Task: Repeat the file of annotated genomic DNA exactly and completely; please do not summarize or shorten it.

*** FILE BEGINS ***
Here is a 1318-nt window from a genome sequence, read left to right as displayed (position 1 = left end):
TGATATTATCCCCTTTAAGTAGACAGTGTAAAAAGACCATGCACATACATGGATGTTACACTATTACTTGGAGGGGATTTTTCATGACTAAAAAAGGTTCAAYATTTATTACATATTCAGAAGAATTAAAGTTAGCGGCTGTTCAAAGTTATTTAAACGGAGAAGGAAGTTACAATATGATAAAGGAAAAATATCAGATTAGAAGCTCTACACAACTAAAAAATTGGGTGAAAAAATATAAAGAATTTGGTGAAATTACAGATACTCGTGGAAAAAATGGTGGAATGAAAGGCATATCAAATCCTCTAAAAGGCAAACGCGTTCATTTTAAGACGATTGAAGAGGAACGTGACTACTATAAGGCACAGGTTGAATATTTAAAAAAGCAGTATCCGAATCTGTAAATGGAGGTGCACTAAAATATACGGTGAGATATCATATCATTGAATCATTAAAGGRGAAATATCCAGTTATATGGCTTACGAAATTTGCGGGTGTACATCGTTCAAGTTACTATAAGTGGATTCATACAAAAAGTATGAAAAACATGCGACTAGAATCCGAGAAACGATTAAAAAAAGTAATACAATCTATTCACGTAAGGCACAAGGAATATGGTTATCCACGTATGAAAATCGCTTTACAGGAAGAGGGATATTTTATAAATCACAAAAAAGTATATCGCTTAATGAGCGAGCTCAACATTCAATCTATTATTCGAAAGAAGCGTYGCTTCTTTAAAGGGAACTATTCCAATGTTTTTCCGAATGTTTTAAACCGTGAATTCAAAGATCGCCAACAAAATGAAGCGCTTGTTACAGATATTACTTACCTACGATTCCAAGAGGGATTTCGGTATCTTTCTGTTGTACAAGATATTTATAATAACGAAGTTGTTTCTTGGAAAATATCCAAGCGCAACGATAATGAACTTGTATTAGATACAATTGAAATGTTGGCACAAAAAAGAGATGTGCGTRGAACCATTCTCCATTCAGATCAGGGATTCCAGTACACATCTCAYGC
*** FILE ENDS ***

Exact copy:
Here is a 1318-nt window from a genome sequence, read left to right as displayed (position 1 = left end):
TGATATTATCCCCTTTAAGTAGACAGTGTAAAAAGACCATGCACATACATGGATGTTACACTATTACTTGGAGGGGATTTTTCATGACTAAAAAAGGTTCAAYATTTATTACATATTCAGAAGAATTAAAGTTAGCGGCTGTTCAAAGTTATTTAAACGGAGAAGGAAGTTACAATATGATAAAGGAAAAATATCAGATTAGAAGCTCTACACAACTAAAAAATTGGGTGAAAAAATATAAAGAATTTGGTGAAATTACAGATACTCGTGGAAAAAATGGTGGAATGAAAGGCATATCAAATCCTCTAAAAGGCAAACGCGTTCATTTTAAGACGATTGAAGAGGAACGTGACTACTATAAGGCACAGGTTGAATATTTAAAAAAGCAGTATCCGAATCTGTAAATGGAGGTGCACTAAAATATACGGTGAGATATCATATCATTGAATCATTAAAGGRGAAATATCCAGTTATATGGCTTACGAAATTTGCGGGTGTACATCGTTCAAGTTACTATAAGTGGATTCATACAAAAAGTATGAAAAACATGCGACTAGAATCCGAGAAACGATTAAAAAAAGTAATACAATCTATTCACGTAAGGCACAAGGAATATGGTTATCCACGTATGAAAATCGCTTTACAGGAAGAGGGATATTTTATAAATCACAAAAAAGTATATCGCTTAATGAGCGAGCTCAACATTCAATCTATTATTCGAAAGAAGCGTYGCTTCTTTAAAGGGAACTATTCCAATGTTTTTCCGAATGTTTTAAACCGTGAATTCAAAGATCGCCAACAAAATGAAGCGCTTGTTACAGATATTACTTACCTACGATTCCAAGAGGGATTTCGGTATCTTTCTGTTGTACAAGATATTTATAATAACGAAGTTGTTTCTTGGAAAATATCCAAGCGCAACGATAATGAACTTGTATTAGATACAATTGAAATGTTGGCACAAAAAAGAGATGTGCGTRGAACCATTCTCCATTCAGATCAGGGATTCCAGTACACATCTCAYGC